John Carroll imbues the great detective with a gravitas true to Conan Doyle's creation
Reviewed by Avimaan Syam, Fri., Feb. 27, 2009
Dougherty Arts Center Theatre, through March 1
Running time: 2 hr, 30 min
Right after taking a light dose of cocaine and before wading into a murderous setup, Sherlock Holmes opines to his dear chum Dr. Watson that the only reason he does what he does is "to escape the dreariness of commonplace." And that's precisely what has brought people to the legendary detective for more than a century: the intrigue, the diabolical plots, the nervy escapes, and Holmes' ability to deduce the most difficult of cases. It's fantasy, and we've loved, paid tribute to, and retold Holmes' tales for generations.
Weird City Theatre resurrects William Gillette's legendary production of Sherlock Holmes, a play that helped propel the character to the fame he now holds. The script highlights the rivalry between Holmes and repudiated archnemesis Professor Moriarty. A girl attempting to extort revenge on the man that led her sister to suicide is herself being extorted by a couple of cons. When Holmes begins to meddle in the third-rate criminals' plans, they call Moriarty, and the big-picture chess match comes into play.
Artistic Director John Carroll is the lead in Patti Neff-Tiven's production, and he brings a gravitas to the stage true to Sir Arthur Conan Doyle's original character. While most conceptions portray Holmes as a cerebral sort replete with deerstalker hat and magnifying glass, Carroll dominates any scene he's in. His Holmes speaks boldly and directly, is quick off the boil; he's threatening and incredibly contemptuous, a know-it-all, a man riding just in front of a wave of personal turmoil.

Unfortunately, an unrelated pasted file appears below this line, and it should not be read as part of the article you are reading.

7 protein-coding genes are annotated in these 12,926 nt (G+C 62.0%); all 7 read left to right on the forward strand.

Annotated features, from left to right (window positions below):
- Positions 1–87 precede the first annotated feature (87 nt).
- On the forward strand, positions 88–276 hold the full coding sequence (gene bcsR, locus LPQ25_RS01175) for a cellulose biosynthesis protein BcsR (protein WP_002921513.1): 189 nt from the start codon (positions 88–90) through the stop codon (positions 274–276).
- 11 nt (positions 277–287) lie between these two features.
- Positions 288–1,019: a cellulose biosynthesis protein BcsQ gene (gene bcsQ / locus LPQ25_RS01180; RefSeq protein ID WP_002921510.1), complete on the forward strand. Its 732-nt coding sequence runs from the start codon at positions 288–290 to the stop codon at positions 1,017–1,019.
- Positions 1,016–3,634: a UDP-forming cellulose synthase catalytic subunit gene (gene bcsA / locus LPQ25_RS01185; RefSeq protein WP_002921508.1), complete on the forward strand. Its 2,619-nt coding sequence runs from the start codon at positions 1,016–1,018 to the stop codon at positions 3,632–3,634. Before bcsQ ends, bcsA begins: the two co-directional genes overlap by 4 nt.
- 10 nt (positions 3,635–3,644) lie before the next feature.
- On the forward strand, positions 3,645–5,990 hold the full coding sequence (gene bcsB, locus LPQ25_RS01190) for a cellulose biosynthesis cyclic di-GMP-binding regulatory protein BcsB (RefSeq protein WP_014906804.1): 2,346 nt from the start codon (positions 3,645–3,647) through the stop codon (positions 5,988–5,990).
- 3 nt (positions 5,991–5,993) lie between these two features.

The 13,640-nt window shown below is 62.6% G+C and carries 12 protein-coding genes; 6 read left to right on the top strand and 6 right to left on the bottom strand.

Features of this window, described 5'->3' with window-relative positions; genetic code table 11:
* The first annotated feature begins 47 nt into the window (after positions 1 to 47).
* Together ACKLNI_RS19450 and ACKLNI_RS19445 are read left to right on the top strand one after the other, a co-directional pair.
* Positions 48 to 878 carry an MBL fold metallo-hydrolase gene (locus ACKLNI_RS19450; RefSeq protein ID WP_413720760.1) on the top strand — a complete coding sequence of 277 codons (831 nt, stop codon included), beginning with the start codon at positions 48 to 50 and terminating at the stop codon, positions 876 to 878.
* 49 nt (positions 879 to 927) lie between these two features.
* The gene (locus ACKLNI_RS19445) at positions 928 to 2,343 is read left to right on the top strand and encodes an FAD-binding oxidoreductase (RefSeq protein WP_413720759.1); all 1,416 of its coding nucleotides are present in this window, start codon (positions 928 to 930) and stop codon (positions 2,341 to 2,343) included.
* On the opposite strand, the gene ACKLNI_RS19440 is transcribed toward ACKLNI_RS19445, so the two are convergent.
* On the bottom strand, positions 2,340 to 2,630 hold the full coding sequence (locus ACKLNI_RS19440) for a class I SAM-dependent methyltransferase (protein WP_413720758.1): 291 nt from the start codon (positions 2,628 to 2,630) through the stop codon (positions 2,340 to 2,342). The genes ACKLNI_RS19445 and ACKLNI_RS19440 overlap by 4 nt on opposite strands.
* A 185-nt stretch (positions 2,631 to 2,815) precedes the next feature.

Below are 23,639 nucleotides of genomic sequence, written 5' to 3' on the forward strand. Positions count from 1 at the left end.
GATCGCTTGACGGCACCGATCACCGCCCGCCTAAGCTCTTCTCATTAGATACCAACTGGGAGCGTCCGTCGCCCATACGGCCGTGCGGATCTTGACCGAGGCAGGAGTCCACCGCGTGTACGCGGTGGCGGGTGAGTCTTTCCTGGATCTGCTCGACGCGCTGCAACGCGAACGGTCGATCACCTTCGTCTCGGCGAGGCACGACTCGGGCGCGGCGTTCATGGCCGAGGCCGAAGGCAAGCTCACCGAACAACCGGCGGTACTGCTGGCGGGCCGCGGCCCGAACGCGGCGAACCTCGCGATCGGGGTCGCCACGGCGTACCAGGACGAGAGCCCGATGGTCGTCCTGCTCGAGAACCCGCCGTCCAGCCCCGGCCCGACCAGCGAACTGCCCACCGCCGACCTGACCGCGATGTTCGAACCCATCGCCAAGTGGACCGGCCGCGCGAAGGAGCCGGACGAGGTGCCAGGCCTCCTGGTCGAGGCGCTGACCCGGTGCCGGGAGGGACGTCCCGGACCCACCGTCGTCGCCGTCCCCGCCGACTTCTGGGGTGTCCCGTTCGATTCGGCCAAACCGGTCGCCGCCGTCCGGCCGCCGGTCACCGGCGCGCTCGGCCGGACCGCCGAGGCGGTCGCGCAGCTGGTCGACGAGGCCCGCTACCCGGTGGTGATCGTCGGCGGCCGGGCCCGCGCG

Indeed, Carroll's Holmes seems to be roughly 7,000 steps ahead of the incompetent rogues trying to do him in. Moriarty is often portrayed as a criminal mastermind – "the Napoleon of Crime," according to the detective – but John Smith's portrayal makes the character closer to a young and impetuous Mafia boss who growls at his underlings.
Now if anyone was going to kill Holmes (again, considering he first did it in Doyle's "The Adventure of the Final Problem," only for that to be rescinded), it's Moriarty. But despite several guns being pulled on his person, despite being lured into a dark gas chamber full of foes ready to kill him, there's never any real threat to Holmes. Surely part of this is his arrogance. But pit a detective of near-supernatural deductive capabilities against a crew of hapless cronies, and, well, the result is never much in doubt.
Just as Merry Wives of Windsor makes the most of the caricature of Falstaff, so Holmes the play accentuates the greatest of the detective's abilities, making him a hyperobservant know-it-all bordering on a magician. But that's what the crime story gives us: a whiff of reality enshrouded with mystery, the hint of violence and danger, the knowledge that good triumphs over evil. It's elementary, after all.